• Flivver November 23, 2020 (3:33 pm)

    Derek. From what i’ve read here on the blog there was a good chance that mid 2022 could,and would be bettered.

    • WSB November 23, 2020 (3:40 pm)

      But they don’t even know exactly when repairs will start – depends on how design goes – so way too early to know anything date-wise.

      • BBILL November 24, 2020 (12:22 am)

        …and the design depends on the data collection over the next few months.

  • Talmadge November 23, 2020 (6:34 pm)

    All this still begs the question—Why did the structure fail? We need to answer this basic question to avoid repeating the same mistake.

    • flimflam November 24, 2020 (7:18 am)

      i assume that will never be known to the public – any official reason given will be wordy and vague to avoid placing blame on DOT. just my opinion obviously.

      • BBILL November 24, 2020 (11:25 am)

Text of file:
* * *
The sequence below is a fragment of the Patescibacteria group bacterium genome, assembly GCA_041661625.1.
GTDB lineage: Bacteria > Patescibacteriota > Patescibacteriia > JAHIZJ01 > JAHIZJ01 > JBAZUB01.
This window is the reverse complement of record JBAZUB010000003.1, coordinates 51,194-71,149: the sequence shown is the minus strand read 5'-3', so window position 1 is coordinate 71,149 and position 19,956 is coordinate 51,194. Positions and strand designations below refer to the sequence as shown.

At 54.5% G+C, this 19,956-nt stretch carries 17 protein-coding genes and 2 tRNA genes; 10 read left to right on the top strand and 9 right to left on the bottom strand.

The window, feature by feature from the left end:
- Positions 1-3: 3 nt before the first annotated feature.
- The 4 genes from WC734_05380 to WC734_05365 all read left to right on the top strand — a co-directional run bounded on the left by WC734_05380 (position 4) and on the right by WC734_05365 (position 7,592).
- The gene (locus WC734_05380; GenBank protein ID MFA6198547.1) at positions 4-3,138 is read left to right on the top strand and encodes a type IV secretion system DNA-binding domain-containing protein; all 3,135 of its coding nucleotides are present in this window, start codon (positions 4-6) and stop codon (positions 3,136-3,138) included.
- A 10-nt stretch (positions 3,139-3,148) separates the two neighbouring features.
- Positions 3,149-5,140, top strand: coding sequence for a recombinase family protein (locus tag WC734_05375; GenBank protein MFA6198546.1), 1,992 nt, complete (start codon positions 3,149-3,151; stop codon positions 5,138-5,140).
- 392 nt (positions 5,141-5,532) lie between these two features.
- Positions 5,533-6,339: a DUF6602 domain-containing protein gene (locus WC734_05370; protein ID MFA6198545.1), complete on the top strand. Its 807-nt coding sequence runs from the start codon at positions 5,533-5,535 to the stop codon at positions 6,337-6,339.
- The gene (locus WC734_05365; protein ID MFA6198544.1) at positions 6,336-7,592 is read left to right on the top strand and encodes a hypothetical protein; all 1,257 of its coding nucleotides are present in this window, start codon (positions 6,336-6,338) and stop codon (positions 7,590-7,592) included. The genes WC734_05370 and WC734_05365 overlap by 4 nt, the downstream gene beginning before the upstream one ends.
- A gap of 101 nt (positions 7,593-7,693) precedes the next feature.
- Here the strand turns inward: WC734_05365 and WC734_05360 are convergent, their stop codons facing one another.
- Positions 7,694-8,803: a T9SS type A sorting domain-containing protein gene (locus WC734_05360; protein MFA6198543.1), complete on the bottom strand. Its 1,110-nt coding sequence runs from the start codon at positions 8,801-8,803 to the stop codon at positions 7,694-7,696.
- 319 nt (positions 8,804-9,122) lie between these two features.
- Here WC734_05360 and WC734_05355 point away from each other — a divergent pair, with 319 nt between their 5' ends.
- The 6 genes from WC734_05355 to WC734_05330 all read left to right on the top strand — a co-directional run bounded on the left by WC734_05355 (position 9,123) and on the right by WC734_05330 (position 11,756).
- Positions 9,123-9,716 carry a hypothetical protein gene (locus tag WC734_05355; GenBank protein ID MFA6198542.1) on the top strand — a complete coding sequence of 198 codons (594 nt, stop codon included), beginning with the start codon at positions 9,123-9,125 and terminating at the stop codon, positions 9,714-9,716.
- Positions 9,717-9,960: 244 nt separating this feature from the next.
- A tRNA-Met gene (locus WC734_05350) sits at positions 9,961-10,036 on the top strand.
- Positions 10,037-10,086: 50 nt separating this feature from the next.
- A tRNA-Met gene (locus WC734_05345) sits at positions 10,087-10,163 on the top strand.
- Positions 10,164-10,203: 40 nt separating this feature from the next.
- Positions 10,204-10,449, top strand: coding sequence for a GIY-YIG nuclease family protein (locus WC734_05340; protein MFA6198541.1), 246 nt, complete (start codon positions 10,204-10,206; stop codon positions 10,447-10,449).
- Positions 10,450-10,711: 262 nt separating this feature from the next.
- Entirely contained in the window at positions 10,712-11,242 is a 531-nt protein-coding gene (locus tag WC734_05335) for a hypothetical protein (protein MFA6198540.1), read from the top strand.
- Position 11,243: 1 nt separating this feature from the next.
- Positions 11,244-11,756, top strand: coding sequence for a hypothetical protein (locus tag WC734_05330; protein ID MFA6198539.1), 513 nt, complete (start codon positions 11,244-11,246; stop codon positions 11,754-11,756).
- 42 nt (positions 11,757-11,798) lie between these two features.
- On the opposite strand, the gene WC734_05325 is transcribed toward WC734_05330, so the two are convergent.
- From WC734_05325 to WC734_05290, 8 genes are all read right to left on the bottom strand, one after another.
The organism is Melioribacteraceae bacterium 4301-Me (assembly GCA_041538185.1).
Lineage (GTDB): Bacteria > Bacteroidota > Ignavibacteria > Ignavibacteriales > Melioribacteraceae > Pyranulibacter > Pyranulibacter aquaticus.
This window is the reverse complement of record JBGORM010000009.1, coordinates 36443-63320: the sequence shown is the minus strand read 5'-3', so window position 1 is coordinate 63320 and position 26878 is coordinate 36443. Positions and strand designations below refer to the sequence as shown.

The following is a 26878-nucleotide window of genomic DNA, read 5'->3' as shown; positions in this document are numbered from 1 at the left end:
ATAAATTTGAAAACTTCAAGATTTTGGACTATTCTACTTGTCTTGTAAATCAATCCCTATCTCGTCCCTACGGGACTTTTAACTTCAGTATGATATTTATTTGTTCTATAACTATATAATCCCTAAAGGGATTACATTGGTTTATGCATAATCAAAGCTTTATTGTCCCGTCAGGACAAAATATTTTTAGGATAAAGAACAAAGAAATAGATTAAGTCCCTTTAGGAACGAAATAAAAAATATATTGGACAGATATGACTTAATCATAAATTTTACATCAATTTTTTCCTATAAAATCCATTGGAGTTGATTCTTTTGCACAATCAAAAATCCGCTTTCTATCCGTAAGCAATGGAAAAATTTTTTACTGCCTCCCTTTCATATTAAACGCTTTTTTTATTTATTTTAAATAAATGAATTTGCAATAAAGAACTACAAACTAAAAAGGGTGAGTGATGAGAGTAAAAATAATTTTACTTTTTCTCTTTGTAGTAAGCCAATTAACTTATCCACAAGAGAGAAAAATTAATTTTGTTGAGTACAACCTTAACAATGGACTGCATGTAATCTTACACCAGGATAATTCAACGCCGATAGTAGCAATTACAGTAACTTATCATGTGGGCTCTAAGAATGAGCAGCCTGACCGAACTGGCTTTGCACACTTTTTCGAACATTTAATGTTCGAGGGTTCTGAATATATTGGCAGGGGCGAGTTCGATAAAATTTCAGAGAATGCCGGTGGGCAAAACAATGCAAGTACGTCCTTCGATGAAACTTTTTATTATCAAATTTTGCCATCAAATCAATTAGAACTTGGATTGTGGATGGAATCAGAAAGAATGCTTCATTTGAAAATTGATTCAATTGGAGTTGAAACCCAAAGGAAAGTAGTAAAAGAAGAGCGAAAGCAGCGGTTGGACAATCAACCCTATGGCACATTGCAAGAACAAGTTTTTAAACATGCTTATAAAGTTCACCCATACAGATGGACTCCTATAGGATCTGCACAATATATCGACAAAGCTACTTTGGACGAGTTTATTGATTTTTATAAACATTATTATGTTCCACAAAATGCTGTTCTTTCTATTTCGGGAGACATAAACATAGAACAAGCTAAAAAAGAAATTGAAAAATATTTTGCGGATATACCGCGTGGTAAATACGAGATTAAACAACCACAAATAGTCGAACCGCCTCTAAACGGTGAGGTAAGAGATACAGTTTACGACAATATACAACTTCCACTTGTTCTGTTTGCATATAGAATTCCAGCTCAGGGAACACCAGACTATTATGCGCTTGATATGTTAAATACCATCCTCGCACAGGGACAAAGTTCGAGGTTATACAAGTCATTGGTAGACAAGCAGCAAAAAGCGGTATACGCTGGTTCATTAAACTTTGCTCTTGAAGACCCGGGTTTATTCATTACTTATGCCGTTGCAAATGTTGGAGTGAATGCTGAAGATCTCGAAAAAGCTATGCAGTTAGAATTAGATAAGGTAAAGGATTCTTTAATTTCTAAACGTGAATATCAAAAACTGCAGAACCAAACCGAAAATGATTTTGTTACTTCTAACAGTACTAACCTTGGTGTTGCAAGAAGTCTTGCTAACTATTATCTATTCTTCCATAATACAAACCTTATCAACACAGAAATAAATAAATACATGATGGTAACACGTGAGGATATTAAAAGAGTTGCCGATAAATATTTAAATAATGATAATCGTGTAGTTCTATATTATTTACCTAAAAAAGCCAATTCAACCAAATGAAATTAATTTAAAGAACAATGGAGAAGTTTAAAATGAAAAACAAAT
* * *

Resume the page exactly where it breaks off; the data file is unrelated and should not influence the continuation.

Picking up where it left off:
Most government records are available for public inspection. Sure elected officials or others might try to use some bogus reason to restrict access, and there are legitimate reasons, such as PII need not be revealed, information that would likely compromise a criminal investigation need not be revealed (at least during the time that the compromise is present), and there are other legitimate reasons to restrict the viewing of documents from the public, who owns them. In this situation, if the City/SDOT did not produce the documents requested, it is my guess that finding a good attorney for this case would be ‘easy,’ in that there is likely at least one qualified attorney who practices in the area who is also interested in the documents. https://apps.leg.wa.gov/RCW/default.aspx?cite=42.56&full=true